Going Beyond the Bubble: Stanford’s New Approach to History AssessmentsEducation
History can be a difficult subject to assess at a pre-college level. Multiple choice questions (MCQs) are quick and easy to administer, but do not always provide an accurate reflection of a student’s understanding of the historical subject. At the other end of the spectrum, the document-based questions (DBQs) used in AP History exams, can be too advanced for students unfamiliar with the analysis of primary documents, and are time-consuming to administer.
The Stanford History Education Group (SHEG), a team that includes Stanford faculty, graduate students, post-docs, and visiting scholars, may have developed a happy medium between these two methods with their innovative “Beyond the Bubble” assessments. Working as part of the Library of Congress’s Teaching with Primary Sources (TPS) Educational Curriculum and in close alignment with the new Common Core State Standards, the Beyond the Bubble (or BtB) assessments have been in development since 2009 and are now being released to the public.
“We looked at what the available assessments were, and we were struck by how far apart they were,” say Mark Smith and Joel Breakstone, both assistant directors of the TPS program. MCQs cause students to answer based on the process of elimination, which “doesn’t look much like history” and takes historical facts out of context, hindering a student’s ability to develop real historical understanding. On the other hand, DBQ questions, often considered the “gold standard” of history testing, do not always provide teachers enough specific information about how to develop such understanding.
The developers at SHEG believe that neither approach fully offers the kind of assessment the subject of history requires. As they put it on their website, there is an “absence of creativity” in the testing industry, and it fails both the teachers and the students. Professor Sam Wineburg, who heads up SHEG, believes that the reason behind this is the emphasis of testing and the form it takes in the United States. Driven in part by what he calls the “American predilection for scorecards,” and in part by the motivation of profit, for-profit testing companies want “the cheapest scorecard who [sic] will reap them the biggest profits.”
This, he believes, is why MCQs are the most frequent form of assessment in schools. “But,” he says, “nobody believes MC testing is useful.”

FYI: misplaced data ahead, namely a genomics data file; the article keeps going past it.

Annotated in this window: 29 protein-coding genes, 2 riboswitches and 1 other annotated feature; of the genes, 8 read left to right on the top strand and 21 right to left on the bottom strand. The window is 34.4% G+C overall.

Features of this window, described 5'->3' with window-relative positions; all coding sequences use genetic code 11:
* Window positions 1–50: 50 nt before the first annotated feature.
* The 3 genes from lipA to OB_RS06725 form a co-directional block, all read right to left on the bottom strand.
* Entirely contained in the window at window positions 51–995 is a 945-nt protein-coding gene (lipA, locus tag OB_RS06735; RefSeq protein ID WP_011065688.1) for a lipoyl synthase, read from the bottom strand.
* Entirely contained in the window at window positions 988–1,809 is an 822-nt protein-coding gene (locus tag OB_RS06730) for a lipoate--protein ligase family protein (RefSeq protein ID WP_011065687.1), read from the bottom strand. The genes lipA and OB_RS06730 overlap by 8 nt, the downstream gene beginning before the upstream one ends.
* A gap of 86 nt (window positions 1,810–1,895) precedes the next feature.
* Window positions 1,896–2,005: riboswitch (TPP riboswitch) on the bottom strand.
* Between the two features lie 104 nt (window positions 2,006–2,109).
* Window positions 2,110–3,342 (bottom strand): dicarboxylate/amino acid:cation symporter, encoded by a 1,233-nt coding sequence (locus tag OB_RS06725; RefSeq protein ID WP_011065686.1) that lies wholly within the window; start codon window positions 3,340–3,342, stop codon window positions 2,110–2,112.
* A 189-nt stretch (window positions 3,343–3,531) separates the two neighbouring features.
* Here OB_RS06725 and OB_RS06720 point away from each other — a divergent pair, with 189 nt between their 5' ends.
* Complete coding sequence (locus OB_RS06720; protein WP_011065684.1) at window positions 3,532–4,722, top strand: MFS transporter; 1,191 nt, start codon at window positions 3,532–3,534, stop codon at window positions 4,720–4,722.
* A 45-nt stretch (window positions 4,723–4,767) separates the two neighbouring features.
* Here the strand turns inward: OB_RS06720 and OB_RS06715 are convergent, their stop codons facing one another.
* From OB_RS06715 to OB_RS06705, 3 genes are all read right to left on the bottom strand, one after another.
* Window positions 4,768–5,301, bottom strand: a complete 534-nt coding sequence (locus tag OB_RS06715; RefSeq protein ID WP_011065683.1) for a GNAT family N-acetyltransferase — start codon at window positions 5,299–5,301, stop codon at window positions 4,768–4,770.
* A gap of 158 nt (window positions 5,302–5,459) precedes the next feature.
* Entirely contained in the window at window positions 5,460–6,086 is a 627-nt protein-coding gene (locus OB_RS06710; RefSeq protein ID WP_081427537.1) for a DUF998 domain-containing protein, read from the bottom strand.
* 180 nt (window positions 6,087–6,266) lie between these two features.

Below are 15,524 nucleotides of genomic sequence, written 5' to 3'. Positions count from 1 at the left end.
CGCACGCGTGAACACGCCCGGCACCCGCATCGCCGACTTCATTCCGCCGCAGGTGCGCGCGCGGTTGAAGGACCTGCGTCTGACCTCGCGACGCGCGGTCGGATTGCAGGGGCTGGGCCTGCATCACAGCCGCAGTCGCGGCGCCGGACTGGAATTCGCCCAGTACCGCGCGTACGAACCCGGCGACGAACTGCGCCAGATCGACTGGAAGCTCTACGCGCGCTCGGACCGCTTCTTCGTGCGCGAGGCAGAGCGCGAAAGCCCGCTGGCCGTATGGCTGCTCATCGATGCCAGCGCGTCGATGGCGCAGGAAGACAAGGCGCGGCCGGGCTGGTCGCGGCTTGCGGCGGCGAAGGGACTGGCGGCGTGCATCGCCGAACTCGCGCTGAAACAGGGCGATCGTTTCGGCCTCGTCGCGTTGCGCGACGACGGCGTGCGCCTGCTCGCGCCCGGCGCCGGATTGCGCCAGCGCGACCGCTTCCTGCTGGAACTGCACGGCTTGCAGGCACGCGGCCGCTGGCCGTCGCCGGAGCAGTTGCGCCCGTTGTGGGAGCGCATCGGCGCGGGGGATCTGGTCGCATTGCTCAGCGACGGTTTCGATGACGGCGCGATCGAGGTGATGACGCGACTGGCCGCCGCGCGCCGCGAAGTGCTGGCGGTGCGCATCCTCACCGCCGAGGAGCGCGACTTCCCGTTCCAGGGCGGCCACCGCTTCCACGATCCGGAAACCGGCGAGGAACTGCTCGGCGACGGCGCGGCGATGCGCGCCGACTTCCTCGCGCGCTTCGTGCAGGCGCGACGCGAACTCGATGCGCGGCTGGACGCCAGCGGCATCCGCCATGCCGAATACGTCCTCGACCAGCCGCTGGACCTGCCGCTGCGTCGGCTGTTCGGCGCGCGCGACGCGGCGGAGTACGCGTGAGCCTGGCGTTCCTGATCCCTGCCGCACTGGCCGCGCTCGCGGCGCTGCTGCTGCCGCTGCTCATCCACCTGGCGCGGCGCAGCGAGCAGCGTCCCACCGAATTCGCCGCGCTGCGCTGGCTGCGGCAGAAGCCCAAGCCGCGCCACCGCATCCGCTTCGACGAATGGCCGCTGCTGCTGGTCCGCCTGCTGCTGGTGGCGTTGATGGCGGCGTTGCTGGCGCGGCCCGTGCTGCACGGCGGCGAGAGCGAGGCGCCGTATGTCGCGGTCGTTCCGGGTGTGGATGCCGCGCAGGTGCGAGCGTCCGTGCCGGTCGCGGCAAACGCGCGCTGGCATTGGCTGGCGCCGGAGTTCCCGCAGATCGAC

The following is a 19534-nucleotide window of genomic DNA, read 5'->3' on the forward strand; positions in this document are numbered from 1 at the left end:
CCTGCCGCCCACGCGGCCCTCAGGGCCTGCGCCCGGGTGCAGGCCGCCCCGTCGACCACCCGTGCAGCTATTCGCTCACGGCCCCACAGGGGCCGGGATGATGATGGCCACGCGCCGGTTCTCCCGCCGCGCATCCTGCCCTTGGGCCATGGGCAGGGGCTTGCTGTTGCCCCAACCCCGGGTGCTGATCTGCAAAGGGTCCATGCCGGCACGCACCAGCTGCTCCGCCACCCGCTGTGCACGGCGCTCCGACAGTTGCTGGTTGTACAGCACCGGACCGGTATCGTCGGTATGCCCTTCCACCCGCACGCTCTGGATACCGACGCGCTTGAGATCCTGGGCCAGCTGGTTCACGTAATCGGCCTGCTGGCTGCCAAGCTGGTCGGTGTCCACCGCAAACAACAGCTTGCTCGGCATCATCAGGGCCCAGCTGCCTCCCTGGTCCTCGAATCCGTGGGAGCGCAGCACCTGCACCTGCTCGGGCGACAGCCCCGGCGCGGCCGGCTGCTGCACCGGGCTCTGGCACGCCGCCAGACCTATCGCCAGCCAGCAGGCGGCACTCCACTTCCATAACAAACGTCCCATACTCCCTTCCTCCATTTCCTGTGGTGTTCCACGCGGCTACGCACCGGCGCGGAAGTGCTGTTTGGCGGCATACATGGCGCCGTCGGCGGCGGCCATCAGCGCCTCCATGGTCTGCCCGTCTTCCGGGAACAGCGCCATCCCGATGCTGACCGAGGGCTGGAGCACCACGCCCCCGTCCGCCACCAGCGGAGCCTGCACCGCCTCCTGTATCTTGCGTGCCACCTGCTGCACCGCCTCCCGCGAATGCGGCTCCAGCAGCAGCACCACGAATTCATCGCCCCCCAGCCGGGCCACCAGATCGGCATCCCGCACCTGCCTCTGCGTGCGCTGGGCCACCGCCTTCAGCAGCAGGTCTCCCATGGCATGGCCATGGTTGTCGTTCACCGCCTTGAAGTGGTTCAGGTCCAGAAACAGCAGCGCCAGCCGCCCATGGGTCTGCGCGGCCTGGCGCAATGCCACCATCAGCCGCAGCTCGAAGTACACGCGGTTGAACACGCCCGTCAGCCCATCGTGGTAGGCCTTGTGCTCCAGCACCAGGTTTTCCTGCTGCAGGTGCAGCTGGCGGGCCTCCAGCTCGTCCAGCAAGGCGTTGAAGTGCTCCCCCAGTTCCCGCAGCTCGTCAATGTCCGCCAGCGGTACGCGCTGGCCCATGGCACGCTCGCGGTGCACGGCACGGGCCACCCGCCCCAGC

Wineburg is optimistic that the need for an alternative method of assessment is finally being recognized on a national level. Educators are calling for something more effective than MCQs but less time-consuming and advanced than DBQs -- and something that can be used for all students. That is where BtB steps in, offering not just a middle ground, but a return of creativity to testing.
Their exercises are called “History Assessments of Thinking,” or HATs. Each HAT requires students to go beyond simple factual recall and apply the information they have learned to a specific historical context. Individual HATs cover a range of topics from the first Thanksgiving to the civil rights movement, and each comes with a combination of historical facts and primary documents. “We need to teach people basic skills on how to determine the credibility of facts on the internet,” Wineburg observes. For example, the First Thanksgiving HAT shows students a picture from 1932 that purports to capture the actual 1621 event.
Similarly, in the civil rights HAT, students are tested on their understanding of the broader narrative of the movement. Smith and Breakstone found that many students, lacking sufficient factual knowledge of the events that took place, made logical but historically inaccurate assumptions which undermined their grasp of the movement as a whole. “This assessment,” they say, “proves it’s incredibly important to have that factual knowledge.”
But BtB also seeks to go beyond mere factual knowledge. As the website states, SHEG believes that “historical thinking is about cultivating habits of mind,” and it is these habits of mind that they seek to instill in students. The assessments focus on three specific aspects of historical thinking: evaluation of evidence, historical knowledge, and historical argumentation. Each provides a more formative evaluation than MCQs, but most can be administered in minutes as opposed to the hour-long DBQs. SHEG hopes to “provide a window to what students think,” which will allow the assessments to continue to adapt and improve based on what works and what doesn’t.